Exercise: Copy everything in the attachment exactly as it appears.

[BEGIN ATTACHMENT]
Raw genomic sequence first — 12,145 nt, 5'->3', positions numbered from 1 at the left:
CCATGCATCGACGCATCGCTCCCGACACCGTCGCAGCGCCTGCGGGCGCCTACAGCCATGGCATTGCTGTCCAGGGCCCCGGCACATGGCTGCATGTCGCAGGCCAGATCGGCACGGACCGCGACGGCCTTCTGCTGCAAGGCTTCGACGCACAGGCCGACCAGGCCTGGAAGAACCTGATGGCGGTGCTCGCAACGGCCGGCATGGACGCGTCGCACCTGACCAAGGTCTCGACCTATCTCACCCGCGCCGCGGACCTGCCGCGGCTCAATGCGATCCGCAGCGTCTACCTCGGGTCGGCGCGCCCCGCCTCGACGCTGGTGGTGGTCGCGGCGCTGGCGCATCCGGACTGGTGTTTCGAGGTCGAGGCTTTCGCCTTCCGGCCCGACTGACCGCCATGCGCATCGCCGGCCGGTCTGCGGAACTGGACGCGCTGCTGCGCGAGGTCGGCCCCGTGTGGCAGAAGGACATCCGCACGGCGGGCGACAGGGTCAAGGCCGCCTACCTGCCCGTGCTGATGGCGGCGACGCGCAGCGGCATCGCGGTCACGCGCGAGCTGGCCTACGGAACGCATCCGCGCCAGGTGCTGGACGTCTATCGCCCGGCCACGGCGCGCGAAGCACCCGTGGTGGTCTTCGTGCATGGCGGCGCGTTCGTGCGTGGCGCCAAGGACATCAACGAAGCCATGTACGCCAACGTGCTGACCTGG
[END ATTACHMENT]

Raw genomic sequence first — 12,145 nt, 5'->3', positions numbered from 1 at the left:
CCATGCATCGACGCATCGCTCCCGACACCGTCGCAGCGCCTGCGGGCGCCTACAGCCATGGCATTGCTGTCCAGGGCCCCGGCACATGGCTGCATGTCGCAGGCCAGATCGGCACGGACCGCGACGGCCTTCTGCTGCAAGGCTTCGACGCACAGGCCGACCAGGCCTGGAAGAACCTGATGGCGGTGCTCGCAACGGCCGGCATGGACGCGTCGCACCTGACCAAGGTCTCGACCTATCTCACCCGCGCCGCGGACCTGCCGCGGCTCAATGCGATCCGCAGCGTCTACCTCGGGTCGGCGCGCCCCGCCTCGACGCTGGTGGTGGTCGCGGCGCTGGCGCATCCGGACTGGTGTTTCGAGGTCGAGGCTTTCGCCTTCCGGCCCGACTGACCGCCATGCGCATCGCCGGCCGGTCTGCGGAACTGGACGCGCTGCTGCGCGAGGTCGGCCCCGTGTGGCAGAAGGACATCCGCACGGCGGGCGACAGGGTCAAGGCCGCCTACCTGCCCGTGCTGATGGCGGCGACGCGCAGCGGCATCGCGGTCACGCGCGAGCTGGCCTACGGAACGCATCCGCGCCAGGTGCTGGACGTCTATCGCCCGGCCACGGCGCGCGAAGCACCCGTGGTGGTCTTCGTGCATGGCGGCGCGTTCGTGCGTGGCGCCAAGGACATCAACGAAGCCATGTACGCCAACGTGCTGACCTGG